Date of Award

Fall 12-9-2021

Degree Type

Dissertation

Degree Name

Doctor of Philosophy (PhD)

School

Computing Sciences and Computer Engineering

Committee Chair

Andrew H. Sung

Committee Chair School

Computing Sciences and Computer Engineering

Committee Member 2

Beddhu Murali

Committee Member 2 School

Computing Sciences and Computer Engineering

Committee Member 3

Ahmed Sherif

Committee Member 3 School

Computing Sciences and Computer Engineering

Committee Member 4

Parthapratim Biswas

Committee Member 4 School

Mathematics and Natural Sciences

Committee Member 5

Sungwook Lee

Committee Member 5 School

Mathematics and Natural Sciences

Abstract

Rapid advances in artificial intelligence (AI), machine learning (ML), and deep learning (DL) over the past several decades have produced a variety of technologies and tools that, among numerous cybersecurity issues, have enticed cybercriminals and hackers to design malware for the Android operating systems and/or manipulate multimedia. For example, high-quality and realistic fake videos, images, or audios have been created to spread misinformation and propaganda, foment political discord and hate, or even harass and blackmail people; these manipulated, high-quality and realistic videos became known recently as Deepfake. There has been much work done in recent years on malware analysis and detection in Android applications, and many solutions have been suggested to cope with the issues highlighted by Deepfake. This dissertation addresses a couple of research topics: first, based on manifest analysis, it introduces a feature-based detection technique for detecting Android malware; second, it investigates DL and non-DL methods for detecting Deepfake videos. The first research shows that the obtained results outperform all published work in Android malware detection concerning the Drebin dataset. The outcomes of the second work demonstrate that the classical ML-based methods alone can obtain superior performance in the detection of Deepfake. In Android malware research, we propose a substring-based feature selection (SBFS) strategy and assess using various ML algorithms to identify Android malware. In addition, we apply ensemble-based learning techniques as well as advanced ensembled techniques. In Deepfake research, this study presents both DL and non-DL methods. For identifying Deepfakes, we propose a deep ensemble learning-based method called DeepfakeStack in a DL-based approach where an enhanced composite classifier is created by combining a set of current DL-based models. In the non-deep learning-based method, we use a traditional ML method based on conventional feature creation and feature selection approaches to train, tune and test ML classifiers. These two pieces of research can offer a promising basis for building effective systems for detecting the two cybersecurity threats: Android (Mobile) malware and Deepfake.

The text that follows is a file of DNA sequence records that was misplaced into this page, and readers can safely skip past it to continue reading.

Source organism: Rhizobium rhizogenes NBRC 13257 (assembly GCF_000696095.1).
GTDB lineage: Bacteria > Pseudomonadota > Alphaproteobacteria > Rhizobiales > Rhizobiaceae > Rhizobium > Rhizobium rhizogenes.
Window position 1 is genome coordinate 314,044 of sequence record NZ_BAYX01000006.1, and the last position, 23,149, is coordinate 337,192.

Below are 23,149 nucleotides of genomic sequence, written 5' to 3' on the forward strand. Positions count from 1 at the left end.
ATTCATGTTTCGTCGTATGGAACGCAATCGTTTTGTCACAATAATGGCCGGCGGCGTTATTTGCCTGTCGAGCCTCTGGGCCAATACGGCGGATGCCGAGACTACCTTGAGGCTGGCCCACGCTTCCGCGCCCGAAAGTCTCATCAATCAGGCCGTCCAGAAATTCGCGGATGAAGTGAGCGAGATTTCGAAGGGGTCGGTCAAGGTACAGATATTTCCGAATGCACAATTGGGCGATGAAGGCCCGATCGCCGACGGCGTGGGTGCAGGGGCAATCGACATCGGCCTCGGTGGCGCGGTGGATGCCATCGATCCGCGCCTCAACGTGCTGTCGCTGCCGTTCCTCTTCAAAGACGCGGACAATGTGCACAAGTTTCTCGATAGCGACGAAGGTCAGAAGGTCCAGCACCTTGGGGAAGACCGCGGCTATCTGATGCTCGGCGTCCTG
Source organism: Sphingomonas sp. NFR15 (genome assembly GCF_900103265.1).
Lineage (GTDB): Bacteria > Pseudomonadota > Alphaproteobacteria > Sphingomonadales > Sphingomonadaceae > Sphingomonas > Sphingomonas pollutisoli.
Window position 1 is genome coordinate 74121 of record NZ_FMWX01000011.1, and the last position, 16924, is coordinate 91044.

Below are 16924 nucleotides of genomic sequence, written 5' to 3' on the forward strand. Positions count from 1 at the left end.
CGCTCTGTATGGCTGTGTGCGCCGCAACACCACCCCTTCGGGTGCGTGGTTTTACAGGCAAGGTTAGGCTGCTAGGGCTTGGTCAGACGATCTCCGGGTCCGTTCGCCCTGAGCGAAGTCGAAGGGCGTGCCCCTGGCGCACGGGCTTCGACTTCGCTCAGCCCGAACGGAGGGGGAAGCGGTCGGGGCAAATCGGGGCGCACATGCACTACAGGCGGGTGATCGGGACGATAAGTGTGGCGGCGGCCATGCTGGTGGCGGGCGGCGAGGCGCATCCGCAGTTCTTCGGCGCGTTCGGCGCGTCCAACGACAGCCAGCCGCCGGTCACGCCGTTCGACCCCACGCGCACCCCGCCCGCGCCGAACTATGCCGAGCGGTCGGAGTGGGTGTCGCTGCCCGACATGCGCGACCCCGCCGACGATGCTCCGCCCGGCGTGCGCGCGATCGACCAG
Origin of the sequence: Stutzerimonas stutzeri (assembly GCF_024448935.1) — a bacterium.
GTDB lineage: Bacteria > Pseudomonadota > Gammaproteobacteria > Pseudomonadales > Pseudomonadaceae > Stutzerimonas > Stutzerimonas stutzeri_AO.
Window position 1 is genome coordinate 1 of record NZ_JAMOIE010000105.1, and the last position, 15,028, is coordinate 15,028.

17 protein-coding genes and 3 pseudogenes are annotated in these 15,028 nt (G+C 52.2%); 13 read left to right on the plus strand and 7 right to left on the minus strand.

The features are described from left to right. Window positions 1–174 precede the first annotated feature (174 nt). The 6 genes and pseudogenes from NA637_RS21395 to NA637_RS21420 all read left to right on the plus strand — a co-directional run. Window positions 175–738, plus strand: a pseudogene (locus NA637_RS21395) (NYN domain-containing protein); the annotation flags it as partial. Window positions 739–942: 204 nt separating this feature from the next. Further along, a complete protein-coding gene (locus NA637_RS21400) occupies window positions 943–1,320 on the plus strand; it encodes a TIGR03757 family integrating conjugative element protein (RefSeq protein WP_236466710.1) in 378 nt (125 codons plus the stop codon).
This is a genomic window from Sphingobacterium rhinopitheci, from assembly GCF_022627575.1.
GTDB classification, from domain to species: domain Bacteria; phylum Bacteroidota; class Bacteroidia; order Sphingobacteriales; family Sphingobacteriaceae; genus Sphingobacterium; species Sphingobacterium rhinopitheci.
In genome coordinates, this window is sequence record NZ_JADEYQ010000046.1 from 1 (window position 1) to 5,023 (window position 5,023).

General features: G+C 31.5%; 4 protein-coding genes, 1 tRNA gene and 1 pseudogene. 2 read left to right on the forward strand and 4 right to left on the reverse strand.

ORCID ID

https://orcid.org/0000-0001-6626-4189

Available for download on Friday, July 15, 2022

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